PJ Media

Hidden Threat to Second Amendment

Recently the American Bar Association published a report urging:

[F]ederal, state … governments to enact laws requiring that all newly-manufactured semi-automatic pistols be fitted with microstamping technology which would ensure that when a firearm is fired, an alphanumeric and/or geometric code would be stamped on the cartridge casing … that would enable law enforcement to identify the serial number of the pistol and hence the first known purchaser of a weapon used in a crime.

To succeed, microstamping requires building a permanent database of all gun owners (licensing) and linking their firearms by serial number (registration), two major goals of gun control advocates.

Two law firms represent patent holders that could make the ABA recommendation reality. They’ve spent $6.7 million on campaign contributions since 2004, while the entire gun rights lobby spent $6 million.

There are fortunes to be made promoting gun control.

As a newly converted gun control researcher, the first time I saw lawyer money intersect with gun rights was in 2005, when Congress enacted the Protection of Lawful Commerce in Arms Act (PLCAA). This tort reform banned manufacturer liability suits based upon injuries and damages resulting from criminal firearm use. Campaign finance watchdog Open Secrets notes that lawyers generally oppose tort reform.

According to Open Secrets, lawyers and law firms (aka the law lobby) contributed heavily to congressional and presidential races in 2004, more than any other industry, spending nearly $183 million on federal campaigns, with 74% going to Democrats.

During the PLCAA roll call, senators voting “Yea” received an average of $366,847 in lawyer contributions, while the 31 “Nay” voters – 29 Democrats – received $645,972, 73.4% more. Lawyer money represented the largest industry donor for most “Nay” voters, while for most “Yea” voters, it ranked between 3rd and 4th.

In the House, those who voted “Yea” on the bill, received an average of $49,464 apiece. “Nay” voters — 140 of 144 were Democrats — received an average of $74,742 apiece, 51% higher. Again, those voting against tort reform were more likely to have the law lobby as their biggest donor.

The law lobby bias existed in both the Senate and the House:

  • More law lobby money, more support for continued lawsuits against gun manufacturers when a criminal shoots somebody.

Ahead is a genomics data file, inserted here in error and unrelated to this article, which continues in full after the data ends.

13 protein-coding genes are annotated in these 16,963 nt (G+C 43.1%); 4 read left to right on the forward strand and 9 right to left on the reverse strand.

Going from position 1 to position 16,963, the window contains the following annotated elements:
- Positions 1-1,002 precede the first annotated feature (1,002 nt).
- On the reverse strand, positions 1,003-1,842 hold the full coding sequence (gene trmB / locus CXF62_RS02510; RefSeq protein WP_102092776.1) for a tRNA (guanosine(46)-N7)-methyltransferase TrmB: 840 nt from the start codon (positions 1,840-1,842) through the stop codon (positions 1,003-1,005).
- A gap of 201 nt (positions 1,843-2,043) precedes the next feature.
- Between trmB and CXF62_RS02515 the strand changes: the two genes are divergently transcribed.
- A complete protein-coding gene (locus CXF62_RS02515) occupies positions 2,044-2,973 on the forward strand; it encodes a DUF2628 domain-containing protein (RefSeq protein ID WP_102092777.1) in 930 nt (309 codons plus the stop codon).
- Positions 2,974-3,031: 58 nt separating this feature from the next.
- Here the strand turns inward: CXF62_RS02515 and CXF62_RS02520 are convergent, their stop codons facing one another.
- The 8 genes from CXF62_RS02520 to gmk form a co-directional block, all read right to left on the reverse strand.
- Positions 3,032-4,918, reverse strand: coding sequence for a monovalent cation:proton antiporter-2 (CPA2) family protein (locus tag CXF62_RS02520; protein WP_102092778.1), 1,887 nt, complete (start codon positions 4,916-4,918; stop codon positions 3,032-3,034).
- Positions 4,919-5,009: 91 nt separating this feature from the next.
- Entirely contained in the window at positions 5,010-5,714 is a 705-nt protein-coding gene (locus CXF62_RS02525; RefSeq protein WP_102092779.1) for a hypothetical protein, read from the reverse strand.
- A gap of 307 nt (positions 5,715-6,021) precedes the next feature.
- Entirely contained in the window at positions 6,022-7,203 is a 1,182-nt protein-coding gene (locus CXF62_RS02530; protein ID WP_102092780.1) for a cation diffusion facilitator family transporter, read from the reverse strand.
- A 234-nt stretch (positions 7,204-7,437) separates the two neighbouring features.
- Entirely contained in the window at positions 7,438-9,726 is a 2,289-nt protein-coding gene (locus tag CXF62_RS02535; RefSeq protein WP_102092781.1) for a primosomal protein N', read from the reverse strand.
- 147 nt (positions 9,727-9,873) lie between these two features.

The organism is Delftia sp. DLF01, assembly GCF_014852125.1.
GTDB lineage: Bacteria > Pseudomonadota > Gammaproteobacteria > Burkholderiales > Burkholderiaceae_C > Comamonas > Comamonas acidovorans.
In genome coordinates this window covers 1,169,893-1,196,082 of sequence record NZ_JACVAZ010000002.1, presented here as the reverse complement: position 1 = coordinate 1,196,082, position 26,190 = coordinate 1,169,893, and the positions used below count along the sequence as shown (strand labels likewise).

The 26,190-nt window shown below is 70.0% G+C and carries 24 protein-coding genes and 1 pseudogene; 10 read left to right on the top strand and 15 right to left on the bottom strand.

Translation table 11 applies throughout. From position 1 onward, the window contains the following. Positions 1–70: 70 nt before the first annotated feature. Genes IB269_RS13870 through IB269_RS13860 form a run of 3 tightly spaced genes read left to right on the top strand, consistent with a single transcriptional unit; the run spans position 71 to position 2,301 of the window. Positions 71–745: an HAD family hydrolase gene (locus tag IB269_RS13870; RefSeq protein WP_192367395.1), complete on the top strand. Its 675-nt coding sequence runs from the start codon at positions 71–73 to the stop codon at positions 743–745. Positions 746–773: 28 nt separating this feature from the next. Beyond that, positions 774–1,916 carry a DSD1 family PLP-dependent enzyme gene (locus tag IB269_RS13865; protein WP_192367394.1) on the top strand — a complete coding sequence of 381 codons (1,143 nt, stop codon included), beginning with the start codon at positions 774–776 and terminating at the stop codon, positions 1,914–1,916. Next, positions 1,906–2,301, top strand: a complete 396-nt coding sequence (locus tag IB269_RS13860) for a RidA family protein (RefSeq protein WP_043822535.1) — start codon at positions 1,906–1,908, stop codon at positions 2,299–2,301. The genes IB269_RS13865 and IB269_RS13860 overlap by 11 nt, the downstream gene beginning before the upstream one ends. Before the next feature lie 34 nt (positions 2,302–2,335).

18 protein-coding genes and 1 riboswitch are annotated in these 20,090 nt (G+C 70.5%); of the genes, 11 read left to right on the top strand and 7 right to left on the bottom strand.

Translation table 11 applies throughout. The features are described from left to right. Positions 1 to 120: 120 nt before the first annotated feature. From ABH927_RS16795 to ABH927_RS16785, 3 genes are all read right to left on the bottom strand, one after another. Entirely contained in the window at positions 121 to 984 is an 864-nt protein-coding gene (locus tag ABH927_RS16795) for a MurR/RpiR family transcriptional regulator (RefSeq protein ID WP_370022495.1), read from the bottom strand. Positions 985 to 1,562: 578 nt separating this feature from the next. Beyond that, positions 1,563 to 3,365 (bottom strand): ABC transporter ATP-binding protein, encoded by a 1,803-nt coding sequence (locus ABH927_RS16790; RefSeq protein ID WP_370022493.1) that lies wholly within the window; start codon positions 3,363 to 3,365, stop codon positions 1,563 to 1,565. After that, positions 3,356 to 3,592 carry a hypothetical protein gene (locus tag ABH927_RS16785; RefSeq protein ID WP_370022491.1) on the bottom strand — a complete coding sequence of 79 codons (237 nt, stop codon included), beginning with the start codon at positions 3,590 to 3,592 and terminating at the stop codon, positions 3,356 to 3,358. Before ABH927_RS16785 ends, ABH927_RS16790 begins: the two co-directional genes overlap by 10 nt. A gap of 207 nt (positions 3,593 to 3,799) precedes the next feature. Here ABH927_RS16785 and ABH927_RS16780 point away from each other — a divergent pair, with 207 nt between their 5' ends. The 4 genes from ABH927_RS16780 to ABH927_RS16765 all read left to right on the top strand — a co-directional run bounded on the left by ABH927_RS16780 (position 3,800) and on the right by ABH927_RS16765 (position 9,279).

• As the law lobby trended towards becoming the biggest contributor to a candidate’s campaign fund, that candidate was more likely to support gun control.*

Subsequent congressional vote analyses consistently supported these findings (e.g. the Vitter Amendment banning firearms confiscation during emergencies; the Disaster Recovery Personal Protection Act of 2006 in the House.)

In the 2008 election cycle, the law lobby spent over $233 million; it has spent $81.6 million so far in 2010. In the last two election cycles, 76% of that money went to Democrats, slightly above the historical average of 73%. Lawyers are the richest lobby in America, representing the largest segment of anti-rights Democrats’ campaign funding. In 2008, re-elected Democratic incumbents averaged a D+ NRA grade, while GOP incumbents averaged an A.

Campaign funding reflects a certain quid pro quo benefiting Democrats and their donors, making them resistant to change in campaign finance law.

In 2008, voters re-elected 223 Democratic House incumbents. The charts below show that within the Democratic Party, anti-rights representatives’ voting records correlated with the law lobby comprising a greater share of total campaign contributions.

History shows why investing in congressional candidates can maintain a favorable legal environment for future high-return litigation. Lawyers received billions of dollars in contingency fees from the tobacco settlement in November 1998, in which manufacturers were held liable for the deliberate actions of consumers. In Texas alone, attorneys were awarded $2.3 billion. One report noted:

Private attorneys in Texas, Mississippi and Florida made out like bandits, fleecing tobacco companies, smokers and taxpayers for $8.2 billion in legal fees – billions more than the lawyers themselves had demanded!